SECAUCUS, N.J. -- At the 2019 MLB Draft on Monday, MLB commissioner Rob Manfred spoke with reporters to discuss a variety of the topics in the game of baseball these days. Here are Manfred's takes on the issues discussed, including the drop in MLB attendance.

Manfred on growing the MLB Draft as an event ...

Compared to other professional sports leagues, the MLB Draft doesn't draw as much attention. This is due to a variety of reasons, but mainly the fact that MLB draftees can't impact a professional team as soon as a NFL or NBA draftee might be able to. To help build the event up, MLB adjusted the game schedule so that there weren't any games happening during the first round or so of the draft.

"I think people know a lot more about the players that are being selected than they used to, and as a result there's a lot more interest," Manfred said. "We do believe clearing the game schedule is important so the focus is on what goes on here tonight. This is, after all, our future of the game, and we will continue to look for ways to make this as big an event as we possibly can."

Another issue with the lack of attention or hype surrounding the draft is that it takes place in the middle of the college baseball postseason, which means potential draft picks can't attend the event in-person. At this year's draft, there were only four players in attendance.

"It's a product of who is likely to go in the first round, whether they're high school kids or college kids and what their schedules are," Manfred said. "It's going to vary year to year. We do have some ideas about how we might address that and we'll continue to work at." 

Manfred explained that a possible solution could be adjusting the calendar structure, to better find a fit for the draft in baseball's schedule. 

"A better coordination of the calendars with college baseball I think is a possibility," Manfred said. "I feel like we have made progress with some of the key college programs and conferences in terms of receptivity to working with us on those sorts of issues."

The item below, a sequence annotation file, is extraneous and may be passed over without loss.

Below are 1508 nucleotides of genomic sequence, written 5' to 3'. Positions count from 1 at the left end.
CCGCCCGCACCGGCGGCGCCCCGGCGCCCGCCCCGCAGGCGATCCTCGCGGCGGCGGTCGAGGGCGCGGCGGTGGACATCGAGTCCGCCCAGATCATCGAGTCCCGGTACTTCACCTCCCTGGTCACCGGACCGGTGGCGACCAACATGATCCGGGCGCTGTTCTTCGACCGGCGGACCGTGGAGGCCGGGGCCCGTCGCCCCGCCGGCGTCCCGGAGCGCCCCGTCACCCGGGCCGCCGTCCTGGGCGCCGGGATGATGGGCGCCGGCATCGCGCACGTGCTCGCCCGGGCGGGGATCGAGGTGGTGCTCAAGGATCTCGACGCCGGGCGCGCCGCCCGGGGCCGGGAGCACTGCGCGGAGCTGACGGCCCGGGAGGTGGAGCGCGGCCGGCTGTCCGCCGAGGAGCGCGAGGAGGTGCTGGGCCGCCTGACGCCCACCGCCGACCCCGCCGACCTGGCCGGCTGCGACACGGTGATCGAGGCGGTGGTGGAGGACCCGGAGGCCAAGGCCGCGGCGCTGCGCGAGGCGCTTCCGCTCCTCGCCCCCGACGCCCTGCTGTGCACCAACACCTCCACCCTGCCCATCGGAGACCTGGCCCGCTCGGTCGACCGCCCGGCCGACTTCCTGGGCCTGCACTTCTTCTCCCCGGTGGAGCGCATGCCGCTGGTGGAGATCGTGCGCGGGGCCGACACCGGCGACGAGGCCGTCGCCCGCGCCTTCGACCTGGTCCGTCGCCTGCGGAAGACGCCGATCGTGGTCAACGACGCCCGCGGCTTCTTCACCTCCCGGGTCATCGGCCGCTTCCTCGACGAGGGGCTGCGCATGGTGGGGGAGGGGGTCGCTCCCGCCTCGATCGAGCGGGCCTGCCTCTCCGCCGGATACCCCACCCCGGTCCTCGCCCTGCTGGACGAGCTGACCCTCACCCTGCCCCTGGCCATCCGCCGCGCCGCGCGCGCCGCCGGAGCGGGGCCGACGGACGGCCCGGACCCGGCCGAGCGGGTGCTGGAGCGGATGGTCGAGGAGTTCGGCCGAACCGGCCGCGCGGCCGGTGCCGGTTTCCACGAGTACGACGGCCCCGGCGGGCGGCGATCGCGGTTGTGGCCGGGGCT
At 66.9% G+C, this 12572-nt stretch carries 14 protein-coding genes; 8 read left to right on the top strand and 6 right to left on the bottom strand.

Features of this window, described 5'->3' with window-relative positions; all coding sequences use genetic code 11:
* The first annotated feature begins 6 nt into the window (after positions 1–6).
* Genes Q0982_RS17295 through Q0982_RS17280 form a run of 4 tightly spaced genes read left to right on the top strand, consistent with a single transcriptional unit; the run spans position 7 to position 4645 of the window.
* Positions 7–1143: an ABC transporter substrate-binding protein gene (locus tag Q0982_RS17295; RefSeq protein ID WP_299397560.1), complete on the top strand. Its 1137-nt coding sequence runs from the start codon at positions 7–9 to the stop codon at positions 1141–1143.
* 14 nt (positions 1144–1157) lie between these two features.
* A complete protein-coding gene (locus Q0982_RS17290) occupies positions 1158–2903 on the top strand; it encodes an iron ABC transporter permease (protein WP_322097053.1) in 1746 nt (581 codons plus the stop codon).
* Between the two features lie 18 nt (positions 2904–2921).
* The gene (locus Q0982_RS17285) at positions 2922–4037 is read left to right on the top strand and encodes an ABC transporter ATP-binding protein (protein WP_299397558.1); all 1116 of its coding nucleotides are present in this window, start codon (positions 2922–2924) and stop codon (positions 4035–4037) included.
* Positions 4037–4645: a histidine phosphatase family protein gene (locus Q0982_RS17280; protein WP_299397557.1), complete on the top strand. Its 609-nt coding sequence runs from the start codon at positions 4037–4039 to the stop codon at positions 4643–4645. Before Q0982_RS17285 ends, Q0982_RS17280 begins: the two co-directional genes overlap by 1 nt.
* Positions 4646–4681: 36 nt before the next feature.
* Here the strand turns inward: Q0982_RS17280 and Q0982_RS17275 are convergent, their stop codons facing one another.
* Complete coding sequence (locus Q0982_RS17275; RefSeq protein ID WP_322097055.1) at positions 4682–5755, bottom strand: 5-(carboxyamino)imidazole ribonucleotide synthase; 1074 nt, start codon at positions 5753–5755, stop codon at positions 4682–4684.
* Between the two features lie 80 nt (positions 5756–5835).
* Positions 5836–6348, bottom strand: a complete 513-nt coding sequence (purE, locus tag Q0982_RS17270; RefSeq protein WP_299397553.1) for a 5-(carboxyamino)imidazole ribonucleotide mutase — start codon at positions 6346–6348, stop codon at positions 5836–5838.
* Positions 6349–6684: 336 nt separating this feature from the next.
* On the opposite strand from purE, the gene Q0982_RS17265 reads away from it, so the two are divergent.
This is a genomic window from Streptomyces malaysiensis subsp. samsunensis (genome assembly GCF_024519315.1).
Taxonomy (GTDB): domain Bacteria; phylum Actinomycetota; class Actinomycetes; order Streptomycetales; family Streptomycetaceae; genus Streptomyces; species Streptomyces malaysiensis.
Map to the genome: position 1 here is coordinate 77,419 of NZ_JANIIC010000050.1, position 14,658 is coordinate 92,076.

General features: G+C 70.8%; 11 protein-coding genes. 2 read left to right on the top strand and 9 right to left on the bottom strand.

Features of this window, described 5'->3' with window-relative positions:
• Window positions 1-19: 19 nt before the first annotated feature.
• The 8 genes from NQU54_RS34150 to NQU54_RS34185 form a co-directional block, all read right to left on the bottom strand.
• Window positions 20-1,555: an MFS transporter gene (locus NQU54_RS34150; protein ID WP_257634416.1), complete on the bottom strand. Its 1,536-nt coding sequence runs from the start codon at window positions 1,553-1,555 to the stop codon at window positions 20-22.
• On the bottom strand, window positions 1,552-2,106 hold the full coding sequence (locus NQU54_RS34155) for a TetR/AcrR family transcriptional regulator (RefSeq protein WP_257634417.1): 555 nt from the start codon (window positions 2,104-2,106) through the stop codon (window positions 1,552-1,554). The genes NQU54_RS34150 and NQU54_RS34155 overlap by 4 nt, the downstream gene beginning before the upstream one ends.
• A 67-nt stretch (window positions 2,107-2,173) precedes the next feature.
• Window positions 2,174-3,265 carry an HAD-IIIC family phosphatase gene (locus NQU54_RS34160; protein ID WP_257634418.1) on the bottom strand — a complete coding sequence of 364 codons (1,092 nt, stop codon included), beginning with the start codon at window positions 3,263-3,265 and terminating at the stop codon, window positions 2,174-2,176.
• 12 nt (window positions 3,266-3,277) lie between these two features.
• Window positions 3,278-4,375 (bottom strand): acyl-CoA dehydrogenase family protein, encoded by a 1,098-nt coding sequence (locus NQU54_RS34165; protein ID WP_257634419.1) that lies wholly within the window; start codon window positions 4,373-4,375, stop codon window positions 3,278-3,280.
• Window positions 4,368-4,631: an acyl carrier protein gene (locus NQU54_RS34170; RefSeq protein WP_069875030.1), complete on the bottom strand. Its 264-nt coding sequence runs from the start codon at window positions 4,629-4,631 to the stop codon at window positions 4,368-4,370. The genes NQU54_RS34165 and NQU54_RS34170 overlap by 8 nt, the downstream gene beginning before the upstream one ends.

On the drop in game attendance ...

The league's overall attendance average continually dropping, falling 1.4 percent for the fourth straight dip this season (per, the Associated Press), Manfred told reporters that this year's drop is because there are fewer season ticket sales but notes that the single-game ticket sales are currently up. 

"We pay a lot of attention to attendance, but overall we watch our fan engagement," Manfred said. "Our local ratings are up, our streaming numbers are up, our app numbers are up, our single-game ticket sales are up. The drop in attendance is due almost exclusively to softer single-ticket sales.

"When you think about the entertainment alternatives that are out there, that's something that we're going to have to work on. Not just in terms of selling season tickets but making sure we're offering packages of games that our fans and customers want."

On competitiveness and tanking in baseball ...

"When you talk to our owners, everybody's competing," Manfred said, when asked about the concerns of teams not competing. "The question is what are they doing to be competitive and at what stage in that process are they. I think at the end of the year, my guess is you're going to have more parity in terms of the spread of winning percentages than we had last year, and that's a good thing.

"Obviously the tighter the clubs are grouped, the better it is for us and for our business. I do think that in today's game, it's important to realize that as always there's been a cycle to competitiveness and clubs are going to continue to go through those cycles."

On the possibility of expanding netting ... 

Following the incident where a young fan was hit by foul ball during the Cubs-Astros game at Minute Maid Park last week, the topic of implementing full, protective netting at ballparks gained momentum.

"We have been aggressive in terms of recommending to the clubs additional netting, and the clubs have been fantastic," Manfred said. "Not only have they all met the recommendations but a lot of them have gone further. Before the start of last season, all 30 MLB clubs extended protective netting past dugouts.

"I think it is an issue that we will continue to revisit. As fans get more and more used to it, we have less resistance to netting. It's something that we will continue to discuss. The idea that we're going to run out tomorrow and change where the netting is, given the structural issues involved is just not realistic but it is an issue we will continue to discuss."